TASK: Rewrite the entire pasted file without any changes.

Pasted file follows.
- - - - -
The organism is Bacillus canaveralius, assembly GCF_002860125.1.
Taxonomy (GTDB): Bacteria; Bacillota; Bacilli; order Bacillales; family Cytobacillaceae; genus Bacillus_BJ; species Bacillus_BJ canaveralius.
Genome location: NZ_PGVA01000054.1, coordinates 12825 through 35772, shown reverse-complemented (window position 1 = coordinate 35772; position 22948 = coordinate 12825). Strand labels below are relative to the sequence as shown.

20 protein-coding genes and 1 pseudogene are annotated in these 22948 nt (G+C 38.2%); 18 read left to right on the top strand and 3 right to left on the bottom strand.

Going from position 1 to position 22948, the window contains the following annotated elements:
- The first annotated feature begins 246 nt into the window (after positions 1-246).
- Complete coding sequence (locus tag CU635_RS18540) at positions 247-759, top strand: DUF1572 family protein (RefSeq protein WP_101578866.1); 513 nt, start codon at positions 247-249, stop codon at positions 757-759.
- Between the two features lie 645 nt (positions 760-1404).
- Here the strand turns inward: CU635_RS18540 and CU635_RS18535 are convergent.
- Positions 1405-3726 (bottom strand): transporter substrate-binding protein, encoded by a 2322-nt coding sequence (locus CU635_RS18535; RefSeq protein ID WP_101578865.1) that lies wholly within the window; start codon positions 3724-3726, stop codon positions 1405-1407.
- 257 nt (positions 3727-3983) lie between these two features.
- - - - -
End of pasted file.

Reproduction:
The organism is Bacillus canaveralius, assembly GCF_002860125.1.
Taxonomy (GTDB): Bacteria; Bacillota; Bacilli; order Bacillales; family Cytobacillaceae; genus Bacillus_BJ; species Bacillus_BJ canaveralius.
Genome location: NZ_PGVA01000054.1, coordinates 12825 through 35772, shown reverse-complemented (window position 1 = coordinate 35772; position 22948 = coordinate 12825). Strand labels below are relative to the sequence as shown.

20 protein-coding genes and 1 pseudogene are annotated in these 22948 nt (G+C 38.2%); 18 read left to right on the top strand and 3 right to left on the bottom strand.

Going from position 1 to position 22948, the window contains the following annotated elements:
- The first annotated feature begins 246 nt into the window (after positions 1-246).
- Complete coding sequence (locus tag CU635_RS18540) at positions 247-759, top strand: DUF1572 family protein (RefSeq protein WP_101578866.1); 513 nt, start codon at positions 247-249, stop codon at positions 757-759.
- Between the two features lie 645 nt (positions 760-1404).
- Here the strand turns inward: CU635_RS18540 and CU635_RS18535 are convergent.
- Positions 1405-3726 (bottom strand): transporter substrate-binding protein, encoded by a 2322-nt coding sequence (locus CU635_RS18535; RefSeq protein ID WP_101578865.1) that lies wholly within the window; start codon positions 3724-3726, stop codon positions 1405-1407.
- 257 nt (positions 3727-3983) lie between these two features.